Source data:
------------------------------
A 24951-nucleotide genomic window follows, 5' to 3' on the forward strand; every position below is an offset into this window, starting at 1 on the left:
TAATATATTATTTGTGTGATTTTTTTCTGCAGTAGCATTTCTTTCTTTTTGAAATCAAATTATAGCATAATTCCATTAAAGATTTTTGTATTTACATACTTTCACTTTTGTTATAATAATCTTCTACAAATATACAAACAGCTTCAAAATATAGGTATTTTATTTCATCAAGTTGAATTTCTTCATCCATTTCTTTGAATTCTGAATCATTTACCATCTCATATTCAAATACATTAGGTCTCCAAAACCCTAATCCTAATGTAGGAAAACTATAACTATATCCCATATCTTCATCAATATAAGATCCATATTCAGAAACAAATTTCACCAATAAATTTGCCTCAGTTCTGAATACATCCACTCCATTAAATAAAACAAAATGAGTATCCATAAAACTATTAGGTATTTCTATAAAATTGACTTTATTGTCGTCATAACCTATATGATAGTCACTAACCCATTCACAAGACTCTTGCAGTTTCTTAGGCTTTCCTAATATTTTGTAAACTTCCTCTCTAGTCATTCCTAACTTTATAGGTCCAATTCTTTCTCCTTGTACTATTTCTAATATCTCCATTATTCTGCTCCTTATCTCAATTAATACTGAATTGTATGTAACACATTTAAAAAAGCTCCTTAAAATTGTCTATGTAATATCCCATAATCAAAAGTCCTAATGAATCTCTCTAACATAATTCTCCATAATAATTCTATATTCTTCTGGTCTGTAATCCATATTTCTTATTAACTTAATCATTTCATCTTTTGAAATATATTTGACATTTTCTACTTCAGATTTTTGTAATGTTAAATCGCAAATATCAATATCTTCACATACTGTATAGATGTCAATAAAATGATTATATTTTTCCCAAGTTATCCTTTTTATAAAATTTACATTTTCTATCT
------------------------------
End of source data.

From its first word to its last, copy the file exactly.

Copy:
A 24951-nucleotide genomic window follows, 5' to 3' on the forward strand; every position below is an offset into this window, starting at 1 on the left:
TAATATATTATTTGTGTGATTTTTTTCTGCAGTAGCATTTCTTTCTTTTTGAAATCAAATTATAGCATAATTCCATTAAAGATTTTTGTATTTACATACTTTCACTTTTGTTATAATAATCTTCTACAAATATACAAACAGCTTCAAAATATAGGTATTTTATTTCATCAAGTTGAATTTCTTCATCCATTTCTTTGAATTCTGAATCATTTACCATCTCATATTCAAATACATTAGGTCTCCAAAACCCTAATCCTAATGTAGGAAAACTATAACTATATCCCATATCTTCATCAATATAAGATCCATATTCAGAAACAAATTTCACCAATAAATTTGCCTCAGTTCTGAATACATCCACTCCATTAAATAAAACAAAATGAGTATCCATAAAACTATTAGGTATTTCTATAAAATTGACTTTATTGTCGTCATAACCTATATGATAGTCACTAACCCATTCACAAGACTCTTGCAGTTTCTTAGGCTTTCCTAATATTTTGTAAACTTCCTCTCTAGTCATTCCTAACTTTATAGGTCCAATTCTTTCTCCTTGTACTATTTCTAATATCTCCATTATTCTGCTCCTTATCTCAATTAATACTGAATTGTATGTAACACATTTAAAAAAGCTCCTTAAAATTGTCTATGTAATATCCCATAATCAAAAGTCCTAATGAATCTCTCTAACATAATTCTCCATAATAATTCTATATTCTTCTGGTCTGTAATCCATATTTCTTATTAACTTAATCATTTCATCTTTTGAAATATATTTGACATTTTCTACTTCAGATTTTTGTAATGTTAAATCGCAAATATCAATATCTTCACATACTGTATAGATGTCAATAAAATGATTATATTTTTCCCAAGTTATCCTTTTTATAAAATTTACATTTTCTATCT